Appleton's Cyclopedia of American Biography, edited by James
Grant Wilson, John Fiske and Stanley L. Klos. Six volumes, New York: D. Appleton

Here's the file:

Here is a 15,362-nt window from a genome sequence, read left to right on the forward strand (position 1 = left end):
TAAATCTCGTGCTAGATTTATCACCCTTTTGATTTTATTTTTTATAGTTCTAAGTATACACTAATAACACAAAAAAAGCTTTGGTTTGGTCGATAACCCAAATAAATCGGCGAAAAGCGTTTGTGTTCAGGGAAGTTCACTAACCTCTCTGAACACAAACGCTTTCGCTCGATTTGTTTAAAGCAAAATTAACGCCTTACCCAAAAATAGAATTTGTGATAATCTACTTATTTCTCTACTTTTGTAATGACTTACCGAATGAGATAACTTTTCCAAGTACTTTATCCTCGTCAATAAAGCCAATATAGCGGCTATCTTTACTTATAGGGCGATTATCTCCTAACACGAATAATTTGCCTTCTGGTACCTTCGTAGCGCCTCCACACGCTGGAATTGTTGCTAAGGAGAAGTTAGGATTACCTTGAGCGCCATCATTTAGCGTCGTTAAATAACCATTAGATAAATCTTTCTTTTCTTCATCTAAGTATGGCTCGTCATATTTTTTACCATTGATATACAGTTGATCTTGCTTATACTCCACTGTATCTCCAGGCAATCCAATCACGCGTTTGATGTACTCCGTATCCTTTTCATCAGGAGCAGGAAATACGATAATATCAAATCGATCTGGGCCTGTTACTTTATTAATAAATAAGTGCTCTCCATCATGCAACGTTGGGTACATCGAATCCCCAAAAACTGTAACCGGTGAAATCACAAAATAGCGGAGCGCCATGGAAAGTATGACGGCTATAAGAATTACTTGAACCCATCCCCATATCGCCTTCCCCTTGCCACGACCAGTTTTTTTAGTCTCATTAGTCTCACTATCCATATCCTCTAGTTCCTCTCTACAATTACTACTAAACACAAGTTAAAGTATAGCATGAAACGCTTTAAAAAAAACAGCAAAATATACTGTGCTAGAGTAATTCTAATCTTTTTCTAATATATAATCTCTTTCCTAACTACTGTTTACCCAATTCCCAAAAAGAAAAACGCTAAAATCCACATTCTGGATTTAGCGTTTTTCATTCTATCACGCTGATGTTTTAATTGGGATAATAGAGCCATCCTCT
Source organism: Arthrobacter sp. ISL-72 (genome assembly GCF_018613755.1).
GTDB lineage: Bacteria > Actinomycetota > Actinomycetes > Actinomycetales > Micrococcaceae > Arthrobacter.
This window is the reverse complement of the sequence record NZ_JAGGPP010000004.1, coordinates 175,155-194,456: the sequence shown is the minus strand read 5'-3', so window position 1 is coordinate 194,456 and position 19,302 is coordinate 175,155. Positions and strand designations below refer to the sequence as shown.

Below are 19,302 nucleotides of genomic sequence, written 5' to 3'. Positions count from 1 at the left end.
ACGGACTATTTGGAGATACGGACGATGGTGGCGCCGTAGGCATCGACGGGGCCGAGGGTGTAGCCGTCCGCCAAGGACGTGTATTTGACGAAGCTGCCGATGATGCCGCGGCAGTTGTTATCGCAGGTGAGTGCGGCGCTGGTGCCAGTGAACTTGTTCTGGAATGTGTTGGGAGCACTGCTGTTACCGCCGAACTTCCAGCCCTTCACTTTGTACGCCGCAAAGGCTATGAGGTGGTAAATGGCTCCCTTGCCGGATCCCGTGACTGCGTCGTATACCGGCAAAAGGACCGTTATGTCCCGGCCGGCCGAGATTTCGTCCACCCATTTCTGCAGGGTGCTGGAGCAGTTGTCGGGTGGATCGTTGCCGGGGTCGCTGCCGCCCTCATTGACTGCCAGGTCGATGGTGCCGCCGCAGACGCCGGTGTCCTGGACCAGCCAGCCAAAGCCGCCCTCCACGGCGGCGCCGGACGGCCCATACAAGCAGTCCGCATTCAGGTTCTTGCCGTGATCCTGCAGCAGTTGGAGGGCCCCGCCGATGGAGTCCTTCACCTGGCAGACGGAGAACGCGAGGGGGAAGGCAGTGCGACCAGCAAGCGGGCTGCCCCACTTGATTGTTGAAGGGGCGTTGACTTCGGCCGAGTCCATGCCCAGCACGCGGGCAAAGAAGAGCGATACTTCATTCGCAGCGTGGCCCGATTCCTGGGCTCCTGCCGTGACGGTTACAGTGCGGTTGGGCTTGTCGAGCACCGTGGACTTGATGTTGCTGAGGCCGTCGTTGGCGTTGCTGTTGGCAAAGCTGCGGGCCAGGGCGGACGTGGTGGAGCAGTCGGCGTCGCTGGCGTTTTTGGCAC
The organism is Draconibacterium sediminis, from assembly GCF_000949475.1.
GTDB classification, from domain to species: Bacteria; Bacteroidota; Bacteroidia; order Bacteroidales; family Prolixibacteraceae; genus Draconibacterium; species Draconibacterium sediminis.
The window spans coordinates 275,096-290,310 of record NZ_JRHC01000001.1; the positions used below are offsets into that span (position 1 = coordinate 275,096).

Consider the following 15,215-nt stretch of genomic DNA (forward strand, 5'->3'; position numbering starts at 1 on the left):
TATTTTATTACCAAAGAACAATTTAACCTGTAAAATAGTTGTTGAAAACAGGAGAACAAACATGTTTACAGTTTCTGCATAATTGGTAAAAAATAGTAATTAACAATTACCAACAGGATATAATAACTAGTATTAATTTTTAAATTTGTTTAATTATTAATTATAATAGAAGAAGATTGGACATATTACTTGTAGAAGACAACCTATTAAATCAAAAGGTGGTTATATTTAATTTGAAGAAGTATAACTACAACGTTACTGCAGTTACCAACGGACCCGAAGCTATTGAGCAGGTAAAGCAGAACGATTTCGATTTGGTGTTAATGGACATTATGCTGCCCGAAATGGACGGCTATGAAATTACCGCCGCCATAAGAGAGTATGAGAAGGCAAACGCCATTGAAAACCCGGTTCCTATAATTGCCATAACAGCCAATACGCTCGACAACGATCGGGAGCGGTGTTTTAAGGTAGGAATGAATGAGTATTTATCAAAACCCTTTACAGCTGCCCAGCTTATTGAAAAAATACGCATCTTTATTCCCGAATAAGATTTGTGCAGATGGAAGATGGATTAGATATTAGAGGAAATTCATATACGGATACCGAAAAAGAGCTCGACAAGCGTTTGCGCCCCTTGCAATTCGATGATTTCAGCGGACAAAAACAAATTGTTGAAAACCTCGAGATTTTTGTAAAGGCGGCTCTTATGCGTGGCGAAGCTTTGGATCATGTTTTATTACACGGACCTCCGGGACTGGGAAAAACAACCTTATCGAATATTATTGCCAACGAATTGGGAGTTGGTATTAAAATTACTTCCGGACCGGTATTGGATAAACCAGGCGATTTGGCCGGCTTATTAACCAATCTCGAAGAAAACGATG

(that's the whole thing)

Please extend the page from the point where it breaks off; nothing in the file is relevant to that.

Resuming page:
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TALCOTT, Maneel, merchant, born in Rome, New York, 12 October, 1817; died in Chicago, Ii1., 4 June, 1878. He attended the common schools till he was seventeen years old, when he set out for the west, travelling on foot from Detroit to Chicago and thence to Park Ridge, Illinois, where he worked at farming till 1850. The discovery of gold took him to California, where he remained till he had accumulated enough to establish himself in business, when he returned and formed a life-long partnership with Horace M. Singer, of Chicago, in the stone business. Mr. Talcott contributed freely toward public charities and the relief of humanity.--His wife, Mary H. (Owls), born in Watertown, New York, about 1820; died in Chicago, Illinois, 17 April, 1888, married Mr. Talcott, 25 October, 1841. She was in full sympathy with her husband, and after his decease carried on his charitable work. Neither of them desired to make known what they had done in the way of charity, anti were careful never to allude to favors they had bestowed on those in need. During the last ten years of her life she distributed at least $300,000 in charity and for the support of the Universalist society, of which she and her husband were members. During the last two years of her life she founded and supported two homes or day-nurseries where poor laboring women could leave their children in careful hands while they were at work. In making her will Mrs. Talcott, after bequeathing a liberal part of her estate of $450,000 to her relatives, directed that the residue be equally divided into three parts and placed in trust with her three nieces to distribute as each might think best for religious, educational, or charitable purposes.
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